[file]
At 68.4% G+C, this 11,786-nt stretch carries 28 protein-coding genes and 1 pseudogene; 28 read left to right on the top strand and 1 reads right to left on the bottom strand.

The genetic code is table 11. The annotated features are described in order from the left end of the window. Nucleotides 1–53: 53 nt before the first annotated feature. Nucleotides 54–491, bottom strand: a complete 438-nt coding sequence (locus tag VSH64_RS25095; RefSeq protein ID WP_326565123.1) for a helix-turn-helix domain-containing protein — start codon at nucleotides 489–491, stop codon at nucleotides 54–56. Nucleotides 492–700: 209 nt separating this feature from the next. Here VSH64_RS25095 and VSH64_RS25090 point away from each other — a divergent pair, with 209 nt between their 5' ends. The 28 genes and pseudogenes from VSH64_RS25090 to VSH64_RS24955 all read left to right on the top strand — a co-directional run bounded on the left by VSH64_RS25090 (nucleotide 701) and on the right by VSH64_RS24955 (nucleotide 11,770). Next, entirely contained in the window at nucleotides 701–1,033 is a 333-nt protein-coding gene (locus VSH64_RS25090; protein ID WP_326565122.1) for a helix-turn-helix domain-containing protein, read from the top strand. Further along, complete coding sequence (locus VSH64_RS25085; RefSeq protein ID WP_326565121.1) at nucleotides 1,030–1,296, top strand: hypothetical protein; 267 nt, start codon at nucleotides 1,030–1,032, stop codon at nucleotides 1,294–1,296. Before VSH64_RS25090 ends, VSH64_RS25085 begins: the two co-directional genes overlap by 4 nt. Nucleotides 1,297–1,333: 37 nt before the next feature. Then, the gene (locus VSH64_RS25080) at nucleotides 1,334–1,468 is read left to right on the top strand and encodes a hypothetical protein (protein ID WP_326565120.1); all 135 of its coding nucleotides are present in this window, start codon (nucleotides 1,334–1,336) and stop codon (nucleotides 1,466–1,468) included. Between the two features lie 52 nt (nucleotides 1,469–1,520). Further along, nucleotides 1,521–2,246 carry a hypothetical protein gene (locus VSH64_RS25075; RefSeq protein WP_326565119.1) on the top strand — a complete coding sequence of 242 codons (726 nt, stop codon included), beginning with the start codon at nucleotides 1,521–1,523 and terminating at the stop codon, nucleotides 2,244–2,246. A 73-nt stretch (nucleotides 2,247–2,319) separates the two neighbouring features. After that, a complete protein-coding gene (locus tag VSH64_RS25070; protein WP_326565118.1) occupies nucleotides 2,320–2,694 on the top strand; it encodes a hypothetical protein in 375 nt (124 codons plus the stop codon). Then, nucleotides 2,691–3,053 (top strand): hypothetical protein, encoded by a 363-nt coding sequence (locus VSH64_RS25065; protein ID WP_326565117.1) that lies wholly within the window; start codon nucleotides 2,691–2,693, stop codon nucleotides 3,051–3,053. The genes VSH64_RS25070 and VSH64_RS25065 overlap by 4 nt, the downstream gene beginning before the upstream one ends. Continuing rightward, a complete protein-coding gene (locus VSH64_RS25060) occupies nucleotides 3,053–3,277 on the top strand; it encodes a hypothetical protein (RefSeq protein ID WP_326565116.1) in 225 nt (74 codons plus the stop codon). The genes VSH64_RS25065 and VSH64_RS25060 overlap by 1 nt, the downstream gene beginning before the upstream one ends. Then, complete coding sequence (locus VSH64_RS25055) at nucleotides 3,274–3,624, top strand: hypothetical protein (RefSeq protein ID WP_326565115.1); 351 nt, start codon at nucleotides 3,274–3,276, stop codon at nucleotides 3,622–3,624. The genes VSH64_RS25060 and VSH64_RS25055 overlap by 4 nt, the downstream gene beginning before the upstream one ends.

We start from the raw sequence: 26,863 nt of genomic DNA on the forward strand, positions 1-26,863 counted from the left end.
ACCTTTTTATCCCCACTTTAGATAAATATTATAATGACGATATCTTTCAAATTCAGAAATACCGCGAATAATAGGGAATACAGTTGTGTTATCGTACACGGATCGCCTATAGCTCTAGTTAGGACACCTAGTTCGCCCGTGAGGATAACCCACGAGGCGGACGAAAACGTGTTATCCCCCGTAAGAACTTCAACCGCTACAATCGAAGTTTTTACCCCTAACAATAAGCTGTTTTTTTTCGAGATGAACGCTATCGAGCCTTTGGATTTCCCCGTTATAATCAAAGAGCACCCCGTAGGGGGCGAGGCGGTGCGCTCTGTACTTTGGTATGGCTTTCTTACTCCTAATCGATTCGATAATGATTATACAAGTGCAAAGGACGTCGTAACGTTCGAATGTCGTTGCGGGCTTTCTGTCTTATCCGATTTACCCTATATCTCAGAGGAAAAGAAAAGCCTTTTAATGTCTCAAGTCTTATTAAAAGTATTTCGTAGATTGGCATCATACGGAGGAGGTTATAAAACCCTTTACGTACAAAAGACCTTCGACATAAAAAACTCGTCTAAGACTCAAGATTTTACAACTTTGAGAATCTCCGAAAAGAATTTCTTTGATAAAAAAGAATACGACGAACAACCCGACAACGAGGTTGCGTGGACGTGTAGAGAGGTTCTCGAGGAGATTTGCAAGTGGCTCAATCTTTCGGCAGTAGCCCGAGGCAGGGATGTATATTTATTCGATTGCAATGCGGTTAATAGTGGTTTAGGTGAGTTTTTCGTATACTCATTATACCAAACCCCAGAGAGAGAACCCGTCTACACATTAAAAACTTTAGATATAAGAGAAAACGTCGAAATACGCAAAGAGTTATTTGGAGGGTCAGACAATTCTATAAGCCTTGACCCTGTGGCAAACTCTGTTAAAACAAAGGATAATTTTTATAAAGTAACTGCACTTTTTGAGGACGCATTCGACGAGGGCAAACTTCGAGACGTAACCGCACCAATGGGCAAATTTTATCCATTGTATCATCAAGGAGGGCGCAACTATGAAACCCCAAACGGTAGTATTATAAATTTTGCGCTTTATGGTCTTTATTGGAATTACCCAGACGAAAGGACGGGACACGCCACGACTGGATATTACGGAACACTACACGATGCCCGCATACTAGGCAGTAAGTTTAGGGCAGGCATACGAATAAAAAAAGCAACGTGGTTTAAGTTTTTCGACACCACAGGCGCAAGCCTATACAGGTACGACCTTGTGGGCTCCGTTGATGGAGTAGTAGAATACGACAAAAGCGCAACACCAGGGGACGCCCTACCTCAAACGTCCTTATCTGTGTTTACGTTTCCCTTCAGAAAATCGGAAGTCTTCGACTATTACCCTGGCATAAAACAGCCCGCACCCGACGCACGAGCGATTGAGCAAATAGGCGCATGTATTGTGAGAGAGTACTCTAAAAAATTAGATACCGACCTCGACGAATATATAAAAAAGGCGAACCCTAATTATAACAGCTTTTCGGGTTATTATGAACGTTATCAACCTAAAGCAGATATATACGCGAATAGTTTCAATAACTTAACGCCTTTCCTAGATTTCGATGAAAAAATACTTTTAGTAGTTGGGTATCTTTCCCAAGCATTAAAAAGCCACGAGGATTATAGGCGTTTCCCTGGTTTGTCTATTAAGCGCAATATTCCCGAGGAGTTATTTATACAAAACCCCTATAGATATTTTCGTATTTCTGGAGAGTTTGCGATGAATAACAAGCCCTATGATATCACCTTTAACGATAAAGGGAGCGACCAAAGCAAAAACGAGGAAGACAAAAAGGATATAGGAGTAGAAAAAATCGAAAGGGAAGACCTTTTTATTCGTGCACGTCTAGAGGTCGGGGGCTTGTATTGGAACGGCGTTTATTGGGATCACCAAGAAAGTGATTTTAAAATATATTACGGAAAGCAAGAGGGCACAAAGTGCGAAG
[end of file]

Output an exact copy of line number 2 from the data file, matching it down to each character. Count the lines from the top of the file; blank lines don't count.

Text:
The genetic code is table 11. The annotated features are described in order from the left end of the window. Nucleotides 1–53: 53 nt before the first annotated feature. Nucleotides 54–491, bottom strand: a complete 438-nt coding sequence (locus tag VSH64_RS25095; RefSeq protein ID WP_326565123.1) for a helix-turn-helix domain-containing protein — start codon at nucleotides 489–491, stop codon at nucleotides 54–56. Nucleotides 492–700: 209 nt separating this feature from the next. Here VSH64_RS25095 and VSH64_RS25090 point away from each other — a divergent pair, with 209 nt between their 5' ends. The 28 genes and pseudogenes from VSH64_RS25090 to VSH64_RS24955 all read left to right on the top strand — a co-directional run bounded on the left by VSH64_RS25090 (nucleotide 701) and on the right by VSH64_RS24955 (nucleotide 11,770). Next, entirely contained in the window at nucleotides 701–1,033 is a 333-nt protein-coding gene (locus VSH64_RS25090; protein ID WP_326565122.1) for a helix-turn-helix domain-containing protein, read from the top strand. Further along, complete coding sequence (locus VSH64_RS25085; RefSeq protein ID WP_326565121.1) at nucleotides 1,030–1,296, top strand: hypothetical protein; 267 nt, start codon at nucleotides 1,030–1,032, stop codon at nucleotides 1,294–1,296. Before VSH64_RS25090 ends, VSH64_RS25085 begins: the two co-directional genes overlap by 4 nt. Nucleotides 1,297–1,333: 37 nt before the next feature. Then, the gene (locus VSH64_RS25080) at nucleotides 1,334–1,468 is read left to right on the top strand and encodes a hypothetical protein (protein ID WP_326565120.1); all 135 of its coding nucleotides are present in this window, start codon (nucleotides 1,334–1,336) and stop codon (nucleotides 1,466–1,468) included. Between the two features lie 52 nt (nucleotides 1,469–1,520). Further along, nucleotides 1,521–2,246 carry a hypothetical protein gene (locus VSH64_RS25075; RefSeq protein WP_326565119.1) on the top strand — a complete coding sequence of 242 codons (726 nt, stop codon included), beginning with the start codon at nucleotides 1,521–1,523 and terminating at the stop codon, nucleotides 2,244–2,246. A 73-nt stretch (nucleotides 2,247–2,319) separates the two neighbouring features. After that, a complete protein-coding gene (locus tag VSH64_RS25070; protein WP_326565118.1) occupies nucleotides 2,320–2,694 on the top strand; it encodes a hypothetical protein in 375 nt (124 codons plus the stop codon). Then, nucleotides 2,691–3,053 (top strand): hypothetical protein, encoded by a 363-nt coding sequence (locus VSH64_RS25065; protein ID WP_326565117.1) that lies wholly within the window; start codon nucleotides 2,691–2,693, stop codon nucleotides 3,051–3,053. The genes VSH64_RS25070 and VSH64_RS25065 overlap by 4 nt, the downstream gene beginning before the upstream one ends. Continuing rightward, a complete protein-coding gene (locus VSH64_RS25060) occupies nucleotides 3,053–3,277 on the top strand; it encodes a hypothetical protein (RefSeq protein ID WP_326565116.1) in 225 nt (74 codons plus the stop codon). The genes VSH64_RS25065 and VSH64_RS25060 overlap by 1 nt, the downstream gene beginning before the upstream one ends. Then, complete coding sequence (locus VSH64_RS25055) at nucleotides 3,274–3,624, top strand: hypothetical protein (RefSeq protein ID WP_326565115.1); 351 nt, start codon at nucleotides 3,274–3,276, stop codon at nucleotides 3,622–3,624. The genes VSH64_RS25060 and VSH64_RS25055 overlap by 4 nt, the downstream gene beginning before the upstream one ends.